"The Blue Bell website featuring Tony Ward in an interactive undressing is exciting and ingenious.
You can control the legendary model’s every move, right down to stripping off his shirt. Using digital film and cinematic special effects to achieve an incomparable level of user interface."
(AJANAKU:Marco, 9 February 2010, http://www.ajanaku.nl/wrangler-blue-bell-springsummer-2010-website/)
"In August  we announced that we were working on a new API that would provide developers with the ability to geotag tweets. Today, the Geotagging API is officially available.
This release is unique in that it's API-only which means you won't see any changes on twitter.com, yet. Instead, Twitter applications like Birdfeed, Seesmic Web, Foursquare, Gowalla, Twidroid, Twittelator Pro and others are already supporting this new functionality (go try them out now!) in interesting ways that include geotagging your tweets and displaying the location from where a tweet was posted. The added information provides valuable context when reading your friends tweets and allows you to better focus in on local conversations. Now you can find out what live music is playing right now in your neighborhood or what people visiting Checkpoint Charlie are saying today about the anniversary of the Berlin Wall. These are only the beginning and we are really looking forward to seeing the creative uses emerge from the developer community.
It's important to note geotagging is disabled by default for all users which means you will need to opt-in in order to use it. To activate the new geotagging functionality, go to your Settings page and click 'Enable Geotagging'."
(Twitter.com, 19 November 2009)
"Pillow Talk embeds the split screen in intricate ways in the narrative of the film. In total, the film has ten split-screen scenes that are unevenly distributed over the length of the film. Two thirds of the split-screen scenes are in the first act of the film, while none are in the last act. Far from being coincidental or arbitrary, this uneven distribution functions as a play of foreshadowing and allusion as it provides the couple with a shared (virtual) space before they actually share a (physical) space. Therefore, the device fulfils a double narrative purpose: on the one hand, this technique has an economic function as it enables the film to refrain from clumsy and complicated parallel editing patterns, presenting two separate images in one frame. On the other hand, and this is more important, the spectator can already witness how well the couple fits together as the halves of the split screen correspond to each other in terms of colour, mise-en-scene, montage and internal movement. The spectator sees already the shared communal space, while the narrative has to work through the intricate plot movements in order to get rid of such an unclassical device as the split screen. ...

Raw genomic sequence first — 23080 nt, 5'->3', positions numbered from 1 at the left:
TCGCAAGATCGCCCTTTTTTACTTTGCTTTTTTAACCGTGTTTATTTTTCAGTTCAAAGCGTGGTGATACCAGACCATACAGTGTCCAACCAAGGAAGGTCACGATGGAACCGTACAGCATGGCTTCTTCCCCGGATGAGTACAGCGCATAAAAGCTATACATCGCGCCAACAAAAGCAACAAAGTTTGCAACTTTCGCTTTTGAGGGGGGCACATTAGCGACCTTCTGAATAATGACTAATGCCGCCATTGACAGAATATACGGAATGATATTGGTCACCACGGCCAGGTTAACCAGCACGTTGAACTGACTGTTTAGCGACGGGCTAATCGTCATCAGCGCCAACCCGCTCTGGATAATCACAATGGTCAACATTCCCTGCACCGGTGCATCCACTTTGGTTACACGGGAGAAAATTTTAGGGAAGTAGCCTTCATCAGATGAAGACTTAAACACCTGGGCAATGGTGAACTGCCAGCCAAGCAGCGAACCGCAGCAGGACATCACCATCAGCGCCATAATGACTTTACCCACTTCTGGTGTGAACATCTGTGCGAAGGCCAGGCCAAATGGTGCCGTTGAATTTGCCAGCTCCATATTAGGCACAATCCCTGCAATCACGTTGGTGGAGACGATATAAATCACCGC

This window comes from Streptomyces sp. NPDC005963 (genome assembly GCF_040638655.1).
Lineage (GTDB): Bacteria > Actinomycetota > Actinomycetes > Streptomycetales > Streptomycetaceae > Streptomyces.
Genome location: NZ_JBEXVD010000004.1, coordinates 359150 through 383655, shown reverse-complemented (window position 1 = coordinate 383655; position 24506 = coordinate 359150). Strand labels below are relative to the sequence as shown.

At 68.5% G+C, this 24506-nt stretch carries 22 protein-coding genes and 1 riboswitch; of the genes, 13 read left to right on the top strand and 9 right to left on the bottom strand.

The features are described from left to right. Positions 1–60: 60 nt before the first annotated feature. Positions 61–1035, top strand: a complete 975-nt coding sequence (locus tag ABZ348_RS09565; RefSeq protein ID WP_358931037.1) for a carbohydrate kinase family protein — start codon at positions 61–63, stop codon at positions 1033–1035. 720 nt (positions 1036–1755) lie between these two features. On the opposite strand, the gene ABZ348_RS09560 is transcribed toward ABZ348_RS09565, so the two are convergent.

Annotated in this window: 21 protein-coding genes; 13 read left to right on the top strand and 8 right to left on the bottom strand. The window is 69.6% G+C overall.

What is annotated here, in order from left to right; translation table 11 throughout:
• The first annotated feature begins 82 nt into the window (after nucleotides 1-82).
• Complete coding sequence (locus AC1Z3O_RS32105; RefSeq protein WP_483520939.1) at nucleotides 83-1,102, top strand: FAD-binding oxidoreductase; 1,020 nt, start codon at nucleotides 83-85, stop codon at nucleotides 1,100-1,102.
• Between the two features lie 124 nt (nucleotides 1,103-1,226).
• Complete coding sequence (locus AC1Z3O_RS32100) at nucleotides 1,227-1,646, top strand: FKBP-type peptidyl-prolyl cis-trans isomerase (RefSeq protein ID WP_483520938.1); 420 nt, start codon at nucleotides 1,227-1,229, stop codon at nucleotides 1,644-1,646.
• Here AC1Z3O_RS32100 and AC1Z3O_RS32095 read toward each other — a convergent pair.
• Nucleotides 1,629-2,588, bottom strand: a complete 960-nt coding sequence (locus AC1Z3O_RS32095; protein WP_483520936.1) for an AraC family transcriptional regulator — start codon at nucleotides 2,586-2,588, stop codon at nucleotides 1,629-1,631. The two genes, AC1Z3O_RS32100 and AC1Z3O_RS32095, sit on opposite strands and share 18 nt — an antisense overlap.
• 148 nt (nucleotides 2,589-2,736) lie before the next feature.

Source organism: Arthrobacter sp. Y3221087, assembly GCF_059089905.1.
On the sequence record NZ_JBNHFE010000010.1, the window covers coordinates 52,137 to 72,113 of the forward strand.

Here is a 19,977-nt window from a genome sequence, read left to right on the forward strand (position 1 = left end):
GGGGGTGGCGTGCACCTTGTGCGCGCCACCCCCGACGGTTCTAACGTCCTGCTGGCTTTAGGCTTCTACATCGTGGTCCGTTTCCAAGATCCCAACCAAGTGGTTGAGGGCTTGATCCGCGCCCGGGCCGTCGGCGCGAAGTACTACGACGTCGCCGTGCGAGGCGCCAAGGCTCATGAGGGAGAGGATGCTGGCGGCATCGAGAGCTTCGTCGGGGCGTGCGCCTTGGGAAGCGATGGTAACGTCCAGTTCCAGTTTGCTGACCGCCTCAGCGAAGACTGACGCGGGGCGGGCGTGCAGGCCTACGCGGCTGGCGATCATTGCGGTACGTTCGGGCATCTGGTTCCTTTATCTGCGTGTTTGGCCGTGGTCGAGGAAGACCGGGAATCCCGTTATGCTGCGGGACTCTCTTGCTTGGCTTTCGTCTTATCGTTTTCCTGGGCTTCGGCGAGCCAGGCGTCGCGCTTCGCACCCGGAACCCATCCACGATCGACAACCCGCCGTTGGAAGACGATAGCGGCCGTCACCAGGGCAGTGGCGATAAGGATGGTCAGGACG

All split-screen scenes in Pillow Talk are telephone scenes, echoing, as argued, the basic properties of the telephone conversation. The paradoxical tension between distance and proximity, between absence and presence is overcome in one scene in particular when the physical division and acoustic closeness are confused as touch complements the visual and aural situation. The split screen shows the protagonists lying in their respective bath tubs, the woman on the left and the man on the right (this placement is consistent throughout the movie) - mise-en-scene, lighting and colour all work to downplay the visual distinction between the two separate images - as if they were in the same bath together (fig. 1). When Brad gently strokes the wall with his toes at the exact point where Jan has put her foot, she pulls it back as though she has been tickled by him (fig. 2). Even though physically impossible (Jan and Brad are in distant places and only talk on the phone), the separating wall becomes semi-permeable. This incident literalises the strange configuration in which the division is at the same time visibly present (both images are in the same frame), yet also visibly negated (we know that we are watching two separate images)."
(Malte Hagener, 24 December 2008 )
Journal of Entertainment Media (ISSN:1447-4905)
Fig. 1&2. Pillow Talk (Michael Gordon, 1959). Image Source: DVD Universal 2003.
"Traditionally employed in long distance broadcast interactions, cameras and screens may be considered as an extrovert media. The interstitial space helmet is conceived as a tool for exploring the consequences of applying this media in a more introverted or local experience, providing an alta-vista on our camera/screen-mediated existence.
It is becoming increasingly possible that the need for physical presence is diminishing as our interactions and relationships are being provided for by screen and camera based media. With anything up to 8 hours a day spent at our computer terminals and another three or four spent gazing at our televisions not being considered unusual.
Whilst the screen and camera provide an adequate conduit for many forms of interaction, their capacity for altering or even cheating reality has to be acknowledged hence their success in suspending our disbelief in film, advertising and propaganda broadcasts. Our screen-based interactions are not necessarily a seamless conduit and as such are open to a multitude of tweaks, filters and varying degrees of adjustment."